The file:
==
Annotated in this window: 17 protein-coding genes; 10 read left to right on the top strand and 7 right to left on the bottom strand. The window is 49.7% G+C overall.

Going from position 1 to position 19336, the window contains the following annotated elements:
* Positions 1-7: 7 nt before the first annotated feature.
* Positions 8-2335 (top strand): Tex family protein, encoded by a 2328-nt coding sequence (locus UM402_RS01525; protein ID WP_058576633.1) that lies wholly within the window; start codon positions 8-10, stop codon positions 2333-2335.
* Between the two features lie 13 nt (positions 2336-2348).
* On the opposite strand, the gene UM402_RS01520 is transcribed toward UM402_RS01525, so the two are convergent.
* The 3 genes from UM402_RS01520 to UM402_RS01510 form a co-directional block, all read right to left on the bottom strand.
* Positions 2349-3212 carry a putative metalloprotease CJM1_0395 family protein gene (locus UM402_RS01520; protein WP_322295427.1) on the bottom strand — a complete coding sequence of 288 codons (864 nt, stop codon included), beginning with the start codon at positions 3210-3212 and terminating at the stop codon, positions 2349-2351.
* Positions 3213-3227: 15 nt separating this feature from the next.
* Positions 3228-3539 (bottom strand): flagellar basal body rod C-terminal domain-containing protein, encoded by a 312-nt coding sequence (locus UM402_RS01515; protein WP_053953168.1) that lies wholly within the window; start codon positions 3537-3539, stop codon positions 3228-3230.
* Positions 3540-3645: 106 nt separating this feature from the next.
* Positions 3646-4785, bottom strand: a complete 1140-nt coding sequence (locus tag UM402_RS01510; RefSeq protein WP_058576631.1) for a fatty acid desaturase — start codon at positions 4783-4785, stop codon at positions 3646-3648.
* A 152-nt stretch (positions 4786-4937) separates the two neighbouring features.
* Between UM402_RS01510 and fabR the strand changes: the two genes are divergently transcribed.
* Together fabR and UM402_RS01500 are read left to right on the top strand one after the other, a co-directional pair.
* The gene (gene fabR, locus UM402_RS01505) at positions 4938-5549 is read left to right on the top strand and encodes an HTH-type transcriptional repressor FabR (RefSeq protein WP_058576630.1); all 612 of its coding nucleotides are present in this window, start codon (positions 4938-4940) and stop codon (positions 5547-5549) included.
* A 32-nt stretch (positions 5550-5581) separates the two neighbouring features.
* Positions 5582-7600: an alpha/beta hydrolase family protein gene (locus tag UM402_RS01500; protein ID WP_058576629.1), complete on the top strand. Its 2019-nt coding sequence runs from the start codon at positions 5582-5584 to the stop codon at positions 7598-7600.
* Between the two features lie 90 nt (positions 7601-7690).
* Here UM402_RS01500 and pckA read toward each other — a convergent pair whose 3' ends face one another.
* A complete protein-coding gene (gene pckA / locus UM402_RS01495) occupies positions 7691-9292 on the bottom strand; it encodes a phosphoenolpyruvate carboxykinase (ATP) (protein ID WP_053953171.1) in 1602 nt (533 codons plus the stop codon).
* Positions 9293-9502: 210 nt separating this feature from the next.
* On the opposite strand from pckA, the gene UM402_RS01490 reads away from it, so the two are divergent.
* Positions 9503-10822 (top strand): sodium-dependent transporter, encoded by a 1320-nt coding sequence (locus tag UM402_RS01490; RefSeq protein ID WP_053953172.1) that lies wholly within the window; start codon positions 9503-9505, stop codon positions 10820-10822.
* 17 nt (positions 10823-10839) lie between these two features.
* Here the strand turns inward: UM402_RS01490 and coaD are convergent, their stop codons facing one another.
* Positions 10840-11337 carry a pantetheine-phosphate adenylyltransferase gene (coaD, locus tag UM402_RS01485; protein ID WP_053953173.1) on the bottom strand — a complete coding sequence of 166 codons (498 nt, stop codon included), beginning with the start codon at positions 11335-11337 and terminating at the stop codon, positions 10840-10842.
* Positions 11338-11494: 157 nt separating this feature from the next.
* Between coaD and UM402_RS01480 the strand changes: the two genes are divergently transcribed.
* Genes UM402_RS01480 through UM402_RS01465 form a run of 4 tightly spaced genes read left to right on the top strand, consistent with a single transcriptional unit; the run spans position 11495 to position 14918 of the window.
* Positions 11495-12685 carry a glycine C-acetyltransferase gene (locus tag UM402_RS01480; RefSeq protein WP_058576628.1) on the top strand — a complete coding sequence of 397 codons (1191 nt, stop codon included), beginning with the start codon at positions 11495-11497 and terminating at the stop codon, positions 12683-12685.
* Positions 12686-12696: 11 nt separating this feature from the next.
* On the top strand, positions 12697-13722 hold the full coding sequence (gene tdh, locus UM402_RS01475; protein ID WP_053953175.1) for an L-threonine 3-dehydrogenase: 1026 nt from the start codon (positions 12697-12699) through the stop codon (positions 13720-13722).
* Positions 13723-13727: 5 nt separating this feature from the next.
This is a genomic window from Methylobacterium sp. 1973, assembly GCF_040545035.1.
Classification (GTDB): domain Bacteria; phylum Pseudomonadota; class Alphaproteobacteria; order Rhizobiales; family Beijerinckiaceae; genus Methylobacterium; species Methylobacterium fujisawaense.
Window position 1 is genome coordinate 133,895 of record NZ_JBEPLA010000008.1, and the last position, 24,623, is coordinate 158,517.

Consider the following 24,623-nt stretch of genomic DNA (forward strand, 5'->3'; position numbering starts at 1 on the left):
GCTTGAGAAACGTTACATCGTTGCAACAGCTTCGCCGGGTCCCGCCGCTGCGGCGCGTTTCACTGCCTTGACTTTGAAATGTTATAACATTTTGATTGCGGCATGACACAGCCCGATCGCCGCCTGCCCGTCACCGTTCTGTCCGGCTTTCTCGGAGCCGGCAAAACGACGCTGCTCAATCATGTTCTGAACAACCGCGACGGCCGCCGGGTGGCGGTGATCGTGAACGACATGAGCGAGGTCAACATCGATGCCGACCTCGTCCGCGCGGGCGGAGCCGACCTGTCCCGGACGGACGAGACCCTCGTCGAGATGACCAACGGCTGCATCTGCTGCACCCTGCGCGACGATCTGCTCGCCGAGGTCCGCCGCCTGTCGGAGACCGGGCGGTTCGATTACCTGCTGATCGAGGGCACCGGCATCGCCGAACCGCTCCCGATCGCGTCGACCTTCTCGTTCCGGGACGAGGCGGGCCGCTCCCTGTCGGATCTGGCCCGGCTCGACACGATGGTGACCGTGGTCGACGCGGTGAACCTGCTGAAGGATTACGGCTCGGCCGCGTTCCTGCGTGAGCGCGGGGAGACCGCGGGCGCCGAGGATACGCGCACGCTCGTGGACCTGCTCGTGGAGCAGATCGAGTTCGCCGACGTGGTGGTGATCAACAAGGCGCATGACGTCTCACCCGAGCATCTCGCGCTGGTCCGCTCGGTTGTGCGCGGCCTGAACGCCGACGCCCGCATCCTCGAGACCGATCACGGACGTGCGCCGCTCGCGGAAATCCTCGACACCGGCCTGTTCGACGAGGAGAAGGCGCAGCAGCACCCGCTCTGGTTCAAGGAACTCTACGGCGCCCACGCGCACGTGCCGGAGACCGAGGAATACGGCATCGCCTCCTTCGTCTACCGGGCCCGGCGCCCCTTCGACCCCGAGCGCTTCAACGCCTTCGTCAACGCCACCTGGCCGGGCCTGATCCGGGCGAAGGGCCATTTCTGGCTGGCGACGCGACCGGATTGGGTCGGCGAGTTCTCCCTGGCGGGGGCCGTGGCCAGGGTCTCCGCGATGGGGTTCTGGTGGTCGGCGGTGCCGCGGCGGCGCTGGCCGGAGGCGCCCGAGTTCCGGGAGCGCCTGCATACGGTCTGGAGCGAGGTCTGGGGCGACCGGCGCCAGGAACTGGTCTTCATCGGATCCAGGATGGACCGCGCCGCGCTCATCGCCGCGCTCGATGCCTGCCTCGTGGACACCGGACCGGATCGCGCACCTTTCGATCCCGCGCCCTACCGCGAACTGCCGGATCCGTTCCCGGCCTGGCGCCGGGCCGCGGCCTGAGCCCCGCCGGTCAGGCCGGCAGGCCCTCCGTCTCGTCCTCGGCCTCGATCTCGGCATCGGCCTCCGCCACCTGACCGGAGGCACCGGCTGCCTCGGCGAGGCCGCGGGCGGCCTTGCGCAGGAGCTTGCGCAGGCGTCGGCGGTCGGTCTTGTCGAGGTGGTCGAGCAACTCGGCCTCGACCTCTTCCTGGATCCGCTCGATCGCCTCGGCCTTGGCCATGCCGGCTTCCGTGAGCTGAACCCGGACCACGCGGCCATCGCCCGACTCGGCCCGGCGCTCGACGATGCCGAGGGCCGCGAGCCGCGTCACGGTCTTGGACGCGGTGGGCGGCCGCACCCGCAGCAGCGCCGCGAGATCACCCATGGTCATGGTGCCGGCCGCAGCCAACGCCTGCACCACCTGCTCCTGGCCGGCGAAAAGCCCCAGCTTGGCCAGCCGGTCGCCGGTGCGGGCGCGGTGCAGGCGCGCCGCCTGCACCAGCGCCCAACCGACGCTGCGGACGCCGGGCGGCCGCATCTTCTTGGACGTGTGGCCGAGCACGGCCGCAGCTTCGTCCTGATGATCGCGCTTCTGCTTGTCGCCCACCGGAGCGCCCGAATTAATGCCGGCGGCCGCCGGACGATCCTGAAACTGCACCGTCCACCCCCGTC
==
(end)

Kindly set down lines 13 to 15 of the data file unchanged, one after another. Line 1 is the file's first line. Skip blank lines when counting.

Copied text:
* A 152-nt stretch (positions 4786-4937) separates the two neighbouring features.
* Between UM402_RS01510 and fabR the strand changes: the two genes are divergently transcribed.
* Together fabR and UM402_RS01500 are read left to right on the top strand one after the other, a co-directional pair.